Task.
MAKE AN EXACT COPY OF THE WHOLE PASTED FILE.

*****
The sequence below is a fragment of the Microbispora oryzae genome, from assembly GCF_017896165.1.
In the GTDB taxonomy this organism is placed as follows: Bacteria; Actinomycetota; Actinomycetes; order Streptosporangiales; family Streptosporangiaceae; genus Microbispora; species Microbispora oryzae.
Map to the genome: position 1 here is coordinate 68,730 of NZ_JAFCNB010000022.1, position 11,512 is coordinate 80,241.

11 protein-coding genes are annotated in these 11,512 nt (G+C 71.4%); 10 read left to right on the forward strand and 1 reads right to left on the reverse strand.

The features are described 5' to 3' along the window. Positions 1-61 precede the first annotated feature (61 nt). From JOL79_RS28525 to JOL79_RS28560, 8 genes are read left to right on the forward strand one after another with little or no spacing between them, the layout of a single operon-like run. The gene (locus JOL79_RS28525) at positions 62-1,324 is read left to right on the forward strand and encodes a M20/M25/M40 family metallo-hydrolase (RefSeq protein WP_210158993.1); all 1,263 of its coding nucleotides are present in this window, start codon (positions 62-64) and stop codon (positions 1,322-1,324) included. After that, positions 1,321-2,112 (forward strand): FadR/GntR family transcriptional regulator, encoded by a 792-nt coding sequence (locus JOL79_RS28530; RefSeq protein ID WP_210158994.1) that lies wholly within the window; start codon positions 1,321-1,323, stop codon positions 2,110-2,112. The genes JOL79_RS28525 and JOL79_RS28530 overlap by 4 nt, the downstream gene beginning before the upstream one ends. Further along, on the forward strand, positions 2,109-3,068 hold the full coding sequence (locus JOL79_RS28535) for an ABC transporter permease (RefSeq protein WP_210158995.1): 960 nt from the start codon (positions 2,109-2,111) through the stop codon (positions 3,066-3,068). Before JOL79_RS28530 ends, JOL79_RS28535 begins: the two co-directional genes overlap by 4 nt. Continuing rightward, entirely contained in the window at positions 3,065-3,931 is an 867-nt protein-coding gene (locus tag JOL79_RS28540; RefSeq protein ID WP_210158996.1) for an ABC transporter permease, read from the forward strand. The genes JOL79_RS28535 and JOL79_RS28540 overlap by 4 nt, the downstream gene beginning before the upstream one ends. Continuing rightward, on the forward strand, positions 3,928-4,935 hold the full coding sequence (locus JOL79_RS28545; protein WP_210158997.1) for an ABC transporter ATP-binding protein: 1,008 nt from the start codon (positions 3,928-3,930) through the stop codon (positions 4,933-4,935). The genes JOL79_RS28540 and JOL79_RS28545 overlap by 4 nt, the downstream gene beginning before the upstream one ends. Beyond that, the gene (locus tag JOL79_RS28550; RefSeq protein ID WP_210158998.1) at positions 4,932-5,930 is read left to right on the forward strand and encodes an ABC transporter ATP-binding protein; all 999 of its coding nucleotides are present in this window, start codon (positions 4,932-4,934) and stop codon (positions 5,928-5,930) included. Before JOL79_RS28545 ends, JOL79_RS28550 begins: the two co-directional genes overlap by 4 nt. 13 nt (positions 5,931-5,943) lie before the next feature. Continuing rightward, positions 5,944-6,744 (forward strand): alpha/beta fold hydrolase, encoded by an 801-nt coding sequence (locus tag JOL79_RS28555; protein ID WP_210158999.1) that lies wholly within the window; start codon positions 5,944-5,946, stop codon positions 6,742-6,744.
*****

The sequence below is a fragment of the Microbispora oryzae genome, from assembly GCF_017896165.1.
In the GTDB taxonomy this organism is placed as follows: Bacteria; Actinomycetota; Actinomycetes; order Streptosporangiales; family Streptosporangiaceae; genus Microbispora; species Microbispora oryzae.
Map to the genome: position 1 here is coordinate 68,730 of NZ_JAFCNB010000022.1, position 11,512 is coordinate 80,241.

11 protein-coding genes are annotated in these 11,512 nt (G+C 71.4%); 10 read left to right on the forward strand and 1 reads right to left on the reverse strand.

The features are described 5' to 3' along the window. Positions 1-61 precede the first annotated feature (61 nt). From JOL79_RS28525 to JOL79_RS28560, 8 genes are read left to right on the forward strand one after another with little or no spacing between them, the layout of a single operon-like run. The gene (locus JOL79_RS28525) at positions 62-1,324 is read left to right on the forward strand and encodes a M20/M25/M40 family metallo-hydrolase (RefSeq protein WP_210158993.1); all 1,263 of its coding nucleotides are present in this window, start codon (positions 62-64) and stop codon (positions 1,322-1,324) included. After that, positions 1,321-2,112 (forward strand): FadR/GntR family transcriptional regulator, encoded by a 792-nt coding sequence (locus JOL79_RS28530; RefSeq protein ID WP_210158994.1) that lies wholly within the window; start codon positions 1,321-1,323, stop codon positions 2,110-2,112. The genes JOL79_RS28525 and JOL79_RS28530 overlap by 4 nt, the downstream gene beginning before the upstream one ends. Further along, on the forward strand, positions 2,109-3,068 hold the full coding sequence (locus JOL79_RS28535) for an ABC transporter permease (RefSeq protein WP_210158995.1): 960 nt from the start codon (positions 2,109-2,111) through the stop codon (positions 3,066-3,068). Before JOL79_RS28530 ends, JOL79_RS28535 begins: the two co-directional genes overlap by 4 nt. Continuing rightward, entirely contained in the window at positions 3,065-3,931 is an 867-nt protein-coding gene (locus tag JOL79_RS28540; RefSeq protein ID WP_210158996.1) for an ABC transporter permease, read from the forward strand. The genes JOL79_RS28535 and JOL79_RS28540 overlap by 4 nt, the downstream gene beginning before the upstream one ends. Continuing rightward, on the forward strand, positions 3,928-4,935 hold the full coding sequence (locus JOL79_RS28545; protein WP_210158997.1) for an ABC transporter ATP-binding protein: 1,008 nt from the start codon (positions 3,928-3,930) through the stop codon (positions 4,933-4,935). The genes JOL79_RS28540 and JOL79_RS28545 overlap by 4 nt, the downstream gene beginning before the upstream one ends. Beyond that, the gene (locus tag JOL79_RS28550; RefSeq protein ID WP_210158998.1) at positions 4,932-5,930 is read left to right on the forward strand and encodes an ABC transporter ATP-binding protein; all 999 of its coding nucleotides are present in this window, start codon (positions 4,932-4,934) and stop codon (positions 5,928-5,930) included. Before JOL79_RS28545 ends, JOL79_RS28550 begins: the two co-directional genes overlap by 4 nt. 13 nt (positions 5,931-5,943) lie before the next feature. Continuing rightward, positions 5,944-6,744 (forward strand): alpha/beta fold hydrolase, encoded by an 801-nt coding sequence (locus tag JOL79_RS28555; protein ID WP_210158999.1) that lies wholly within the window; start codon positions 5,944-5,946, stop codon positions 6,742-6,744.